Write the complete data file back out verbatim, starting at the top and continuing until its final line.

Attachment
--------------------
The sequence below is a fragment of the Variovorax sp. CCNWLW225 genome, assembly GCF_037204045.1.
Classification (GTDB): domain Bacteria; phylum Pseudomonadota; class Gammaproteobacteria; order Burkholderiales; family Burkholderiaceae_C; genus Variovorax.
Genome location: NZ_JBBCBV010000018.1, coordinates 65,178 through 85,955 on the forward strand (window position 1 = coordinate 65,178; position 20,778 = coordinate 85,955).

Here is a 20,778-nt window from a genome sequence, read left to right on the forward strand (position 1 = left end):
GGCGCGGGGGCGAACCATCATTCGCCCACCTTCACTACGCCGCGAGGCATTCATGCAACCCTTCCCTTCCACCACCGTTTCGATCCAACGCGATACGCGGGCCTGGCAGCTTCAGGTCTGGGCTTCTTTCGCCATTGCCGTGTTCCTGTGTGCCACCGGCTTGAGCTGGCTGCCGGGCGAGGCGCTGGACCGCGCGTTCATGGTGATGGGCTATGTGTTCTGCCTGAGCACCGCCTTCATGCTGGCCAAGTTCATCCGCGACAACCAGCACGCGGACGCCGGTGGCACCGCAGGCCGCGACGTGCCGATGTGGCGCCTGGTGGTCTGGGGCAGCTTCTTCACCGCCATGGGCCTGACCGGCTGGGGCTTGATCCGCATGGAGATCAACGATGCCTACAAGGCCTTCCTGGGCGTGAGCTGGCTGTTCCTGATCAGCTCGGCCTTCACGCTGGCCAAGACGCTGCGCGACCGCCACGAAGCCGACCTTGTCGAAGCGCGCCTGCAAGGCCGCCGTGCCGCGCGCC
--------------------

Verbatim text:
The sequence below is a fragment of the Variovorax sp. CCNWLW225 genome, assembly GCF_037204045.1.
Classification (GTDB): domain Bacteria; phylum Pseudomonadota; class Gammaproteobacteria; order Burkholderiales; family Burkholderiaceae_C; genus Variovorax.
Genome location: NZ_JBBCBV010000018.1, coordinates 65,178 through 85,955 on the forward strand (window position 1 = coordinate 65,178; position 20,778 = coordinate 85,955).

Here is a 20,778-nt window from a genome sequence, read left to right on the forward strand (position 1 = left end):
GGCGCGGGGGCGAACCATCATTCGCCCACCTTCACTACGCCGCGAGGCATTCATGCAACCCTTCCCTTCCACCACCGTTTCGATCCAACGCGATACGCGGGCCTGGCAGCTTCAGGTCTGGGCTTCTTTCGCCATTGCCGTGTTCCTGTGTGCCACCGGCTTGAGCTGGCTGCCGGGCGAGGCGCTGGACCGCGCGTTCATGGTGATGGGCTATGTGTTCTGCCTGAGCACCGCCTTCATGCTGGCCAAGTTCATCCGCGACAACCAGCACGCGGACGCCGGTGGCACCGCAGGCCGCGACGTGCCGATGTGGCGCCTGGTGGTCTGGGGCAGCTTCTTCACCGCCATGGGCCTGACCGGCTGGGGCTTGATCCGCATGGAGATCAACGATGCCTACAAGGCCTTCCTGGGCGTGAGCTGGCTGTTCCTGATCAGCTCGGCCTTCACGCTGGCCAAGACGCTGCGCGACCGCCACGAAGCCGACCTTGTCGAAGCGCGCCTGCAAGGCCGCCGTGCCGCGCGCC